Thinking of dropping some coin into the Salvation Army kettle? You might want to reconsider. The Sally Ann, as it’s often referred to, is a branch of the Evangelical Christian Church that aims to help people in need through a broad system of social programs. While that’s all well and good, they’re also strong opponents of same-sex marriage, as well as any expression of sexuality outside of traditional heterosexual marriage.
I’m curious why they feel it’s appropriate to come asking queers for money given their policies, so I ring up the Salvation Army’s Toronto regional office for some clarification. I’m patched through to PR director Ken Percy, who tells me that his organization does not discriminate on the basis of sexual orientation — before I’ve even asked about it.
I can’t help but feel this is a statement made because he knows he’s talking to a queer paper. “We don’t necessarily agree with everyone’s lifestyle or choices, but we will not discriminate against them,” says Percy.
The Salvation Army’s websites offers much the same, along with a carefully worded position statement on homosexuality that’s essentially a jazzed up version of the standard “love the sinner, hate the sin” doctrine.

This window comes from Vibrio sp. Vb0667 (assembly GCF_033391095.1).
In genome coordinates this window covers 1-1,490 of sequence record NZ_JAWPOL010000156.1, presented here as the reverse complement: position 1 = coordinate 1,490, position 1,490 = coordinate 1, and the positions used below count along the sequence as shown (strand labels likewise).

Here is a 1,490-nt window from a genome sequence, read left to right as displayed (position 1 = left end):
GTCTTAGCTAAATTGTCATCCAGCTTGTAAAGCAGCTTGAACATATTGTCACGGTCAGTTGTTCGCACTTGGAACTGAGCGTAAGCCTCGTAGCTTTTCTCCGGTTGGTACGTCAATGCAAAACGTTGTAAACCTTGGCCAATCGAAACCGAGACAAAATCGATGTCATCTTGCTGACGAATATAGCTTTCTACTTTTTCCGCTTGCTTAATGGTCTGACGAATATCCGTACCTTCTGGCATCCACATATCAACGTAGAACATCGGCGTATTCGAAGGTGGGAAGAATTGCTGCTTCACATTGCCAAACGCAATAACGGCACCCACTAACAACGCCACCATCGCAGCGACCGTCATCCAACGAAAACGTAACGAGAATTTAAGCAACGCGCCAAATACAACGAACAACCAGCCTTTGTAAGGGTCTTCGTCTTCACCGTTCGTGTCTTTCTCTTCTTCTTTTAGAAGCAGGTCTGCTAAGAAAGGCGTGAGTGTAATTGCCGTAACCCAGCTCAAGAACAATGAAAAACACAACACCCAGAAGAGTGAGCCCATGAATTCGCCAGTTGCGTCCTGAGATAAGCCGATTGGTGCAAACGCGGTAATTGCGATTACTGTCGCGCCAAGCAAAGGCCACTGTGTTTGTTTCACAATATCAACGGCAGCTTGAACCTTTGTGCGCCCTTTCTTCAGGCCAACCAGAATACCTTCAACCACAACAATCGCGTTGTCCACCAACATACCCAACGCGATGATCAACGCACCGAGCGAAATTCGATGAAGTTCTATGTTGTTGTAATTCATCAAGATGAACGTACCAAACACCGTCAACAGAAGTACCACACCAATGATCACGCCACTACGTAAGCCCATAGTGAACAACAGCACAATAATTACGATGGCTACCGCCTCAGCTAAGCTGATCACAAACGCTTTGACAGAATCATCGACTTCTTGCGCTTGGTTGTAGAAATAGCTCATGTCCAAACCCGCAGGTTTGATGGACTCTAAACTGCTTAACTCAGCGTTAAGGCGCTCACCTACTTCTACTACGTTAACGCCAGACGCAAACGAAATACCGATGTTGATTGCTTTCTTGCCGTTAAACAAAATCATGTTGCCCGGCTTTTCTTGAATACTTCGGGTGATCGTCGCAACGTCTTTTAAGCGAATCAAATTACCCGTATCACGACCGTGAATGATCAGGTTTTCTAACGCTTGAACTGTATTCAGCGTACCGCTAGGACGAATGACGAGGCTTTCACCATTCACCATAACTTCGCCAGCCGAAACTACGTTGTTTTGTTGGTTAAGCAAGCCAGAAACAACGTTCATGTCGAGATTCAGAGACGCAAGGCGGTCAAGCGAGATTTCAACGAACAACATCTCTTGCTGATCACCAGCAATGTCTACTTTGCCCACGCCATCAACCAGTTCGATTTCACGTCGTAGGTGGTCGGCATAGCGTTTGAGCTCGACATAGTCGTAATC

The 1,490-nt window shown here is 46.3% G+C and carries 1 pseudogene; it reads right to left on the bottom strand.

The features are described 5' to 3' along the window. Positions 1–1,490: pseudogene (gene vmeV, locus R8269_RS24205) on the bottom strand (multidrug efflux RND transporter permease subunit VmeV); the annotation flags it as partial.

The Salvation Army remains opposed to same-sex marriage and, according to the Evangelical Fellowship Of Canada (EFC), posted an EFC form letter to one of its websites for concerned citizens to use in lobbying their MPs to vote against same-sex marriage legislation.
When I ask if they’ve ever donated funds to fight same-sex marriage, Percy refers me to Andrew Burditt, the PR director for the Salvation Army’s national office. According to Burditt, the Army has never used any government funding to fight marriage equality. As for money collected through donations, Burditt tells me that he “wouldn’t be able to speak to what any individual churches have done.
“We follow biblical principles,” he adds. “We are a Christian church and we do not seek to hide that.”